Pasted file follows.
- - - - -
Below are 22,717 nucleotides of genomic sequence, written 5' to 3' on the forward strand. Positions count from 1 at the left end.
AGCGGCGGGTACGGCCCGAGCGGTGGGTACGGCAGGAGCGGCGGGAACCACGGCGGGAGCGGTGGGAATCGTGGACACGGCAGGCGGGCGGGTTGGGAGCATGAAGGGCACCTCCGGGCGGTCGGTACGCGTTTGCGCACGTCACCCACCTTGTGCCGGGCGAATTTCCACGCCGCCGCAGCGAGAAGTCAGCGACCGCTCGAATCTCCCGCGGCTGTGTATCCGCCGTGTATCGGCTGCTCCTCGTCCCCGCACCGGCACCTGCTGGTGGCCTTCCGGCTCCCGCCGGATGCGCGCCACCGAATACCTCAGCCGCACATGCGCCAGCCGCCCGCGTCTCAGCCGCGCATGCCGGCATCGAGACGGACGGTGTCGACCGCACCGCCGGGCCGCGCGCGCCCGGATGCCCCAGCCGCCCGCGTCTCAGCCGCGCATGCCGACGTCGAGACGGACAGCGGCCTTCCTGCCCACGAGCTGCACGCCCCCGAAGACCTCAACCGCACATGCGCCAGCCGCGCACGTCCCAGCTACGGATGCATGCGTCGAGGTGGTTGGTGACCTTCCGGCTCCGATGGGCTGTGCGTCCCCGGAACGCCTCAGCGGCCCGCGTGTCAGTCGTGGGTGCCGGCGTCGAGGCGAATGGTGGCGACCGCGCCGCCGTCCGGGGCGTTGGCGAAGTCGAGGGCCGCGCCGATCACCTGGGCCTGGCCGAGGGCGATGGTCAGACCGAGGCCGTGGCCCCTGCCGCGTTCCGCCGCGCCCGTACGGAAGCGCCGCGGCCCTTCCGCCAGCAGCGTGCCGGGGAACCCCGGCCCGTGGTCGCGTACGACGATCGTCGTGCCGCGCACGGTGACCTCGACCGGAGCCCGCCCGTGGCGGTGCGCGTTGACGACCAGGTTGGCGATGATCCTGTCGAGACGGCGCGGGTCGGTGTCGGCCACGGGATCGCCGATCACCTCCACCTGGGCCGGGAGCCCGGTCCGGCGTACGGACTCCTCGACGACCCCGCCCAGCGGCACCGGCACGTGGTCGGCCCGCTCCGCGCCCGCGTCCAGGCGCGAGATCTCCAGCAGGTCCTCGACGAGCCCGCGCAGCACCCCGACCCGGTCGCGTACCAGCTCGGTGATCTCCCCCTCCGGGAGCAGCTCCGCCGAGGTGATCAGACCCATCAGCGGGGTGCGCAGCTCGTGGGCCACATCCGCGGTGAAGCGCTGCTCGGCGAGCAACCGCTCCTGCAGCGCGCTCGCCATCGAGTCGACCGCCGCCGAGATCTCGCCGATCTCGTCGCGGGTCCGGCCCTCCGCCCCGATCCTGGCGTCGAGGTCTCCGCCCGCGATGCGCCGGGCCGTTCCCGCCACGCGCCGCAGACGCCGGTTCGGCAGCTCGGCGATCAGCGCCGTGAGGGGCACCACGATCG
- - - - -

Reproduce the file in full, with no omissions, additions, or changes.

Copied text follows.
Below are 22,717 nucleotides of genomic sequence, written 5' to 3' on the forward strand. Positions count from 1 at the left end.
AGCGGCGGGTACGGCCCGAGCGGTGGGTACGGCAGGAGCGGCGGGAACCACGGCGGGAGCGGTGGGAATCGTGGACACGGCAGGCGGGCGGGTTGGGAGCATGAAGGGCACCTCCGGGCGGTCGGTACGCGTTTGCGCACGTCACCCACCTTGTGCCGGGCGAATTTCCACGCCGCCGCAGCGAGAAGTCAGCGACCGCTCGAATCTCCCGCGGCTGTGTATCCGCCGTGTATCGGCTGCTCCTCGTCCCCGCACCGGCACCTGCTGGTGGCCTTCCGGCTCCCGCCGGATGCGCGCCACCGAATACCTCAGCCGCACATGCGCCAGCCGCCCGCGTCTCAGCCGCGCATGCCGGCATCGAGACGGACGGTGTCGACCGCACCGCCGGGCCGCGCGCGCCCGGATGCCCCAGCCGCCCGCGTCTCAGCCGCGCATGCCGACGTCGAGACGGACAGCGGCCTTCCTGCCCACGAGCTGCACGCCCCCGAAGACCTCAACCGCACATGCGCCAGCCGCGCACGTCCCAGCTACGGATGCATGCGTCGAGGTGGTTGGTGACCTTCCGGCTCCGATGGGCTGTGCGTCCCCGGAACGCCTCAGCGGCCCGCGTGTCAGTCGTGGGTGCCGGCGTCGAGGCGAATGGTGGCGACCGCGCCGCCGTCCGGGGCGTTGGCGAAGTCGAGGGCCGCGCCGATCACCTGGGCCTGGCCGAGGGCGATGGTCAGACCGAGGCCGTGGCCCCTGCCGCGTTCCGCCGCGCCCGTACGGAAGCGCCGCGGCCCTTCCGCCAGCAGCGTGCCGGGGAACCCCGGCCCGTGGTCGCGTACGACGATCGTCGTGCCGCGCACGGTGACCTCGACCGGAGCCCGCCCGTGGCGGTGCGCGTTGACGACCAGGTTGGCGATGATCCTGTCGAGACGGCGCGGGTCGGTGTCGGCCACGGGATCGCCGATCACCTCCACCTGGGCCGGGAGCCCGGTCCGGCGTACGGACTCCTCGACGACCCCGCCCAGCGGCACCGGCACGTGGTCGGCCCGCTCCGCGCCCGCGTCCAGGCGCGAGATCTCCAGCAGGTCCTCGACGAGCCCGCGCAGCACCCCGACCCGGTCGCGTACCAGCTCGGTGATCTCCCCCTCCGGGAGCAGCTCCGCCGAGGTGATCAGACCCATCAGCGGGGTGCGCAGCTCGTGGGCCACATCCGCGGTGAAGCGCTGCTCGGCGAGCAACCGCTCCTGCAGCGCGCTCGCCATCGAGTCGACCGCCGCCGAGATCTCGCCGATCTCGTCGCGGGTCCGGCCCTCCGCCCCGATCCTGGCGTCGAGGTCTCCGCCCGCGATGCGCCGGGCCGTTCCCGCCACGCGCCGCAGACGCCGGTTCGGCAGCTCGGCGATCAGCGCCGTGAGGGGCACCACGATCG